I tangled with this firm (editor’s note: firm was sold and its name was changed after this article was originally published) several times last year after requesting information, or trying to line up interviews with executives at some of their client companies, including Hewlett Packard and Cisco Systems, Inc. In the not-too-distant past, back when these companies handled more of their own PR, I had interviewed the top leaders at both firms. Each time, I came away with enough tidbits to write a dozen stories.
But this time, I had very little success hurdling Cisco’s and HP’s new outsourced PR gauntlet. Often, it takes weeks to get a response to the most simple requests, even longer to arrange interviews with key executives, if they happen at all.
For the life of me, I couldn’t figure out why a public relations agency would be so completely uninterested in generating free ink for its clients. That is, until I wandered over to the PR’s firm’s website.
“We’re no longer in the business of going after a journalist to do a particular story on a company,” the firm’s founder explains in a helpful Q&A. Oh, I see. The idea that public relations should be, first and foremost, about helping reporters do their jobs is now passé. Instead, the PR firm’s website proclaims, the goal of a good, modern PR shop is to “influence corporate behavior,” whatever that means.
That’s when it hit me. Silicon Valley is becoming Washington, D.C. — only without the kinky sex. Kind of the worst of both worlds. In place of the more freewheeling, open environment that characterized Silicon Valley when it was young, we are witnessing the evolution of a local high-tech PR bureaucracy that increasingly sees the press as adversaries.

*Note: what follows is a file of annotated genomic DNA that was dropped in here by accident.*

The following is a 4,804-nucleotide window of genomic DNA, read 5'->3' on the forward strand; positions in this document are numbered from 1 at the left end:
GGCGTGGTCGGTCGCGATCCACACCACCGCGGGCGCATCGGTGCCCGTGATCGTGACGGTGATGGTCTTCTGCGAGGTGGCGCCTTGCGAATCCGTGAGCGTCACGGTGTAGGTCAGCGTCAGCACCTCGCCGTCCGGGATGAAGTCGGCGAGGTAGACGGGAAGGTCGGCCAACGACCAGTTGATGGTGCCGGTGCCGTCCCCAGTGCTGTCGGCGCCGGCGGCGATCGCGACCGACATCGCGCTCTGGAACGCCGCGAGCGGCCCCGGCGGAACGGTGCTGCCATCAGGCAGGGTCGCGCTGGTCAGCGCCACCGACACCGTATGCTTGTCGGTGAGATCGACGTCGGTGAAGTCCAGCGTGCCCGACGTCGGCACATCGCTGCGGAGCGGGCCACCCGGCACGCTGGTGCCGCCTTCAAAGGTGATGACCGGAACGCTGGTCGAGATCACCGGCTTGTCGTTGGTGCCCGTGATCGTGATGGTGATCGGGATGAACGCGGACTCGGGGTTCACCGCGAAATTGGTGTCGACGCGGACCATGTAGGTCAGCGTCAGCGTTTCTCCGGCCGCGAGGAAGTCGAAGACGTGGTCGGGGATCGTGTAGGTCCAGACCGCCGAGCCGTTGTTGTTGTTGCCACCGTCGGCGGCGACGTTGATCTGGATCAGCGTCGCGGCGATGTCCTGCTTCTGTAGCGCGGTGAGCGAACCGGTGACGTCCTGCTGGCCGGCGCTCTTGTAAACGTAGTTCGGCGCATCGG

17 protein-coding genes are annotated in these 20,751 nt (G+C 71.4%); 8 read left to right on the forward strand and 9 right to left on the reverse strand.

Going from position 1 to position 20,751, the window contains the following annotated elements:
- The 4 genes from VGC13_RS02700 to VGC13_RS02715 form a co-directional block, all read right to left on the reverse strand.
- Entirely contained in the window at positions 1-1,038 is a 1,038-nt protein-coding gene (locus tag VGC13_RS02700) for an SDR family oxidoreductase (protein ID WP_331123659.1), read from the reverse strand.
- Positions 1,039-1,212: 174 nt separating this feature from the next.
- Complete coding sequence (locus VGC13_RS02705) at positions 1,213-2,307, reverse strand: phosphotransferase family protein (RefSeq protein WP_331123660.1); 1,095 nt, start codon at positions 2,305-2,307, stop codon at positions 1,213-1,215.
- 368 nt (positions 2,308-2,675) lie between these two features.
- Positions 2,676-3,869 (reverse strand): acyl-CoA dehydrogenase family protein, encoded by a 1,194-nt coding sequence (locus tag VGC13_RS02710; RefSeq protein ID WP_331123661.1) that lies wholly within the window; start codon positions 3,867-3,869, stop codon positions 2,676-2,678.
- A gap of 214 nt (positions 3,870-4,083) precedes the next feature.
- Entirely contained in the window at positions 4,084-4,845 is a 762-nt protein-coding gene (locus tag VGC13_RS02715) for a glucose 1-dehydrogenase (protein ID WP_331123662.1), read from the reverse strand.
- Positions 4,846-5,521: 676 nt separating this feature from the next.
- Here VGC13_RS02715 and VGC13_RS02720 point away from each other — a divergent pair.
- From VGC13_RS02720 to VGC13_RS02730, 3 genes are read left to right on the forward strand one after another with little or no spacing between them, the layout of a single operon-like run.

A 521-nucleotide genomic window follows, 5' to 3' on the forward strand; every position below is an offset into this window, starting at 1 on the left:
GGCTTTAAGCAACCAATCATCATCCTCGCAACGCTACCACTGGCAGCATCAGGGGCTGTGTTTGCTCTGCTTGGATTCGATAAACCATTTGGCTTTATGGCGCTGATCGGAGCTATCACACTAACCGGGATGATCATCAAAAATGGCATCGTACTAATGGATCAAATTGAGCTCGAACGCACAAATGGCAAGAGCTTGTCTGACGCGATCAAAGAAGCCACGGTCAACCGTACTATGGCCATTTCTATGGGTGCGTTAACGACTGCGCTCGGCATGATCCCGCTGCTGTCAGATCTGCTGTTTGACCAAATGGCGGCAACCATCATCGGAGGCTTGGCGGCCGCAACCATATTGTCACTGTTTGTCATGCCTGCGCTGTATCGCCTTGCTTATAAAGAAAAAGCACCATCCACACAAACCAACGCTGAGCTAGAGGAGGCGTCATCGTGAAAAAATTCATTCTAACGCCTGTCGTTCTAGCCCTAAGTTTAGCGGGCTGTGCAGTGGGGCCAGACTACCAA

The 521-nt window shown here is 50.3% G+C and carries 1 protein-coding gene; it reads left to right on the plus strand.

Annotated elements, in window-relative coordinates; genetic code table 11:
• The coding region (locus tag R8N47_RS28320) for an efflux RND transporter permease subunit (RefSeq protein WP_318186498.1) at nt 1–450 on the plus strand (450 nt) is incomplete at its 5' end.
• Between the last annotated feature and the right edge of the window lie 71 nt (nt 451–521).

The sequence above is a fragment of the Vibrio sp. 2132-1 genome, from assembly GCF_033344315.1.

In place of information, we get “spin.” In place of accessibility, we get distance. Some of these new age high-tech PR gurus even use the tortured language of political consultants, promising to help keep their clients “on message” — a synonym for not answering questions directly. Silicon Valley’s Regis McKennas are being replaced by a bunch of toe-sucking, high-tech Dick Morrises.
I think the time has come to do our high-tech executive friends a favor. I want to share a little secret with them: fellows, (and they are, of course, mostly fellows), now I know this may come as a surprise, but Silicon Valley isn’t really the center of the universe.
There are lots of other places where smart people have cell phones and spreadsheets, too. If local high-tech CEOs don’t fix their dying PR machines soon, one of the emerging high tech centers, whether in Singapore, or South Dakota, or elsewhere, might eventually steal Silicon Valley’s thunder. Leadership in the high-tech sector is not a birth-right; it has to be earned, every single day.